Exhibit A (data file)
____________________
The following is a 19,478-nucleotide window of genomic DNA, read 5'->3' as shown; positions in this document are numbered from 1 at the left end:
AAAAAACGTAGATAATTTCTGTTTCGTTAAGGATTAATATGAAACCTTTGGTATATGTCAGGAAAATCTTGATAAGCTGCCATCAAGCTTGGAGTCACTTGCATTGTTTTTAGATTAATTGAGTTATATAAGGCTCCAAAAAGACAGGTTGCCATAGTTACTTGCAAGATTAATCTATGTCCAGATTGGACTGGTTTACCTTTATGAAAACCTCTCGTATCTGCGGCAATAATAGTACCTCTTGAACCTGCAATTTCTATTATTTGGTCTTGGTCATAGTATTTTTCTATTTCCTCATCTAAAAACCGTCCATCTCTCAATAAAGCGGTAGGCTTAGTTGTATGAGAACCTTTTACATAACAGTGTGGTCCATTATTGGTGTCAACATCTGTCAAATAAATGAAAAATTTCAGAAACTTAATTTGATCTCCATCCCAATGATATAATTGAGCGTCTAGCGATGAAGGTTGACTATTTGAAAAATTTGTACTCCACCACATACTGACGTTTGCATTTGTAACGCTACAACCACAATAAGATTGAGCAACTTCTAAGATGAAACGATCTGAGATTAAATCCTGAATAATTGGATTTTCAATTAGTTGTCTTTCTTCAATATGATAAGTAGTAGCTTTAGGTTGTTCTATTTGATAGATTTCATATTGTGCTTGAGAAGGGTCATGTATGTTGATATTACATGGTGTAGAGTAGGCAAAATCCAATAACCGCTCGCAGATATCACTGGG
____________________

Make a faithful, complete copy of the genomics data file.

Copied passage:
The following is a 19,478-nucleotide window of genomic DNA, read 5'->3' as shown; positions in this document are numbered from 1 at the left end:
AAAAAACGTAGATAATTTCTGTTTCGTTAAGGATTAATATGAAACCTTTGGTATATGTCAGGAAAATCTTGATAAGCTGCCATCAAGCTTGGAGTCACTTGCATTGTTTTTAGATTAATTGAGTTATATAAGGCTCCAAAAAGACAGGTTGCCATAGTTACTTGCAAGATTAATCTATGTCCAGATTGGACTGGTTTACCTTTATGAAAACCTCTCGTATCTGCGGCAATAATAGTACCTCTTGAACCTGCAATTTCTATTATTTGGTCTTGGTCATAGTATTTTTCTATTTCCTCATCTAAAAACCGTCCATCTCTCAATAAAGCGGTAGGCTTAGTTGTATGAGAACCTTTTACATAACAGTGTGGTCCATTATTGGTGTCAACATCTGTCAAATAAATGAAAAATTTCAGAAACTTAATTTGATCTCCATCCCAATGATATAATTGAGCGTCTAGCGATGAAGGTTGACTATTTGAAAAATTTGTACTCCACCACATACTGACGTTTGCATTTGTAACGCTACAACCACAATAAGATTGAGCAACTTCTAAGATGAAACGATCTGAGATTAAATCCTGAATAATTGGATTTTCAATTAGTTGTCTTTCTTCAATATGATAAGTAGTAGCTTTAGGTTGTTCTATTTGATAGATTTCATATTGTGCTTGAGAAGGGTCATGTATGTTGATATTACATGGTGTAGAGTAGGCAAAATCCAATAACCGCTCGCAGATATCACTGGG